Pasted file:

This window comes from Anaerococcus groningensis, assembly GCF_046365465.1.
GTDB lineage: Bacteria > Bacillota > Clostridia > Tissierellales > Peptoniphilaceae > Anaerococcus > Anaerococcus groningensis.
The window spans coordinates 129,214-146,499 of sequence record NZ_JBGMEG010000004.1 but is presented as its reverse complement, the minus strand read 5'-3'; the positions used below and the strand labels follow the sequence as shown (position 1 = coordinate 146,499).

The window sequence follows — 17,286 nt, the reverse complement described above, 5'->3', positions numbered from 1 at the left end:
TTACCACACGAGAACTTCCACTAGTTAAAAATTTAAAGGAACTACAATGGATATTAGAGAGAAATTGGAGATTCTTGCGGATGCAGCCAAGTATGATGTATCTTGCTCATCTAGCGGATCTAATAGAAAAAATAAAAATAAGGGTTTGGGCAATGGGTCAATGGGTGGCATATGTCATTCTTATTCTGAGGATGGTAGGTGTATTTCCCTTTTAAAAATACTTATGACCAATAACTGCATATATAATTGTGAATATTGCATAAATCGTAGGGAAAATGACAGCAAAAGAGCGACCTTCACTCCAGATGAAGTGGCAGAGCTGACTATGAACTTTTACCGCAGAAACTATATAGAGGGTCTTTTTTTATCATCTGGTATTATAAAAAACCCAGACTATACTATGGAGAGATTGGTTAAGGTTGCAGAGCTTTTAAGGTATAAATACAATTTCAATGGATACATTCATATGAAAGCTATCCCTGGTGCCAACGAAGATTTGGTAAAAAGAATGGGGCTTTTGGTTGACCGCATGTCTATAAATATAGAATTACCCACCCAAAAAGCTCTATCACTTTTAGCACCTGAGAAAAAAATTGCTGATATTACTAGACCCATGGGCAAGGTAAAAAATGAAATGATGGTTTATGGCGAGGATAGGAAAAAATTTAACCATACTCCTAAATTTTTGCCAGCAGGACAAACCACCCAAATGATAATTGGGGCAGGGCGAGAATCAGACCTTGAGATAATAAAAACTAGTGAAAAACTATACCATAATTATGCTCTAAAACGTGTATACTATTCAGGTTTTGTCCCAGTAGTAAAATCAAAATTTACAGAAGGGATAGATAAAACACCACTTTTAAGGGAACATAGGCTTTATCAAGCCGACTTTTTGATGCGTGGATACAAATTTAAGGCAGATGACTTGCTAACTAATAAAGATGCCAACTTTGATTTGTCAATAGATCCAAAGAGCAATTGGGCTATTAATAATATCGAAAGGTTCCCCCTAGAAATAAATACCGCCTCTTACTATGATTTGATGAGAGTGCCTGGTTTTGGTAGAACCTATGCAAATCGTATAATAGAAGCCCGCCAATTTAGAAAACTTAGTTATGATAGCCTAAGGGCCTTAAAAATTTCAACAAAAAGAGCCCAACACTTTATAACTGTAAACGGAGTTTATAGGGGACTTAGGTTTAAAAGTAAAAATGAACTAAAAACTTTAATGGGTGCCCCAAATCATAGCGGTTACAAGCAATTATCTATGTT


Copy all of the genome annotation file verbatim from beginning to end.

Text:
This window comes from Anaerococcus groningensis, assembly GCF_046365465.1.
GTDB lineage: Bacteria > Bacillota > Clostridia > Tissierellales > Peptoniphilaceae > Anaerococcus > Anaerococcus groningensis.
The window spans coordinates 129,214-146,499 of sequence record NZ_JBGMEG010000004.1 but is presented as its reverse complement, the minus strand read 5'-3'; the positions used below and the strand labels follow the sequence as shown (position 1 = coordinate 146,499).

The window sequence follows — 17,286 nt, the reverse complement described above, 5'->3', positions numbered from 1 at the left end:
TTACCACACGAGAACTTCCACTAGTTAAAAATTTAAAGGAACTACAATGGATATTAGAGAGAAATTGGAGATTCTTGCGGATGCAGCCAAGTATGATGTATCTTGCTCATCTAGCGGATCTAATAGAAAAAATAAAAATAAGGGTTTGGGCAATGGGTCAATGGGTGGCATATGTCATTCTTATTCTGAGGATGGTAGGTGTATTTCCCTTTTAAAAATACTTATGACCAATAACTGCATATATAATTGTGAATATTGCATAAATCGTAGGGAAAATGACAGCAAAAGAGCGACCTTCACTCCAGATGAAGTGGCAGAGCTGACTATGAACTTTTACCGCAGAAACTATATAGAGGGTCTTTTTTTATCATCTGGTATTATAAAAAACCCAGACTATACTATGGAGAGATTGGTTAAGGTTGCAGAGCTTTTAAGGTATAAATACAATTTCAATGGATACATTCATATGAAAGCTATCCCTGGTGCCAACGAAGATTTGGTAAAAAGAATGGGGCTTTTGGTTGACCGCATGTCTATAAATATAGAATTACCCACCCAAAAAGCTCTATCACTTTTAGCACCTGAGAAAAAAATTGCTGATATTACTAGACCCATGGGCAAGGTAAAAAATGAAATGATGGTTTATGGCGAGGATAGGAAAAAATTTAACCATACTCCTAAATTTTTGCCAGCAGGACAAACCACCCAAATGATAATTGGGGCAGGGCGAGAATCAGACCTTGAGATAATAAAAACTAGTGAAAAACTATACCATAATTATGCTCTAAAACGTGTATACTATTCAGGTTTTGTCCCAGTAGTAAAATCAAAATTTACAGAAGGGATAGATAAAACACCACTTTTAAGGGAACATAGGCTTTATCAAGCCGACTTTTTGATGCGTGGATACAAATTTAAGGCAGATGACTTGCTAACTAATAAAGATGCCAACTTTGATTTGTCAATAGATCCAAAGAGCAATTGGGCTATTAATAATATCGAAAGGTTCCCCCTAGAAATAAATACCGCCTCTTACTATGATTTGATGAGAGTGCCTGGTTTTGGTAGAACCTATGCAAATCGTATAATAGAAGCCCGCCAATTTAGAAAACTTAGTTATGATAGCCTAAGGGCCTTAAAAATTTCAACAAAAAGAGCCCAACACTTTATAACTGTAAACGGAGTTTATAGGGGACTTAGGTTTAAAAGTAAAAATGAACTAAAAACTTTAATGGGTGCCCCAAATCATAGCGGTTACAAGCAATTATCTATGTT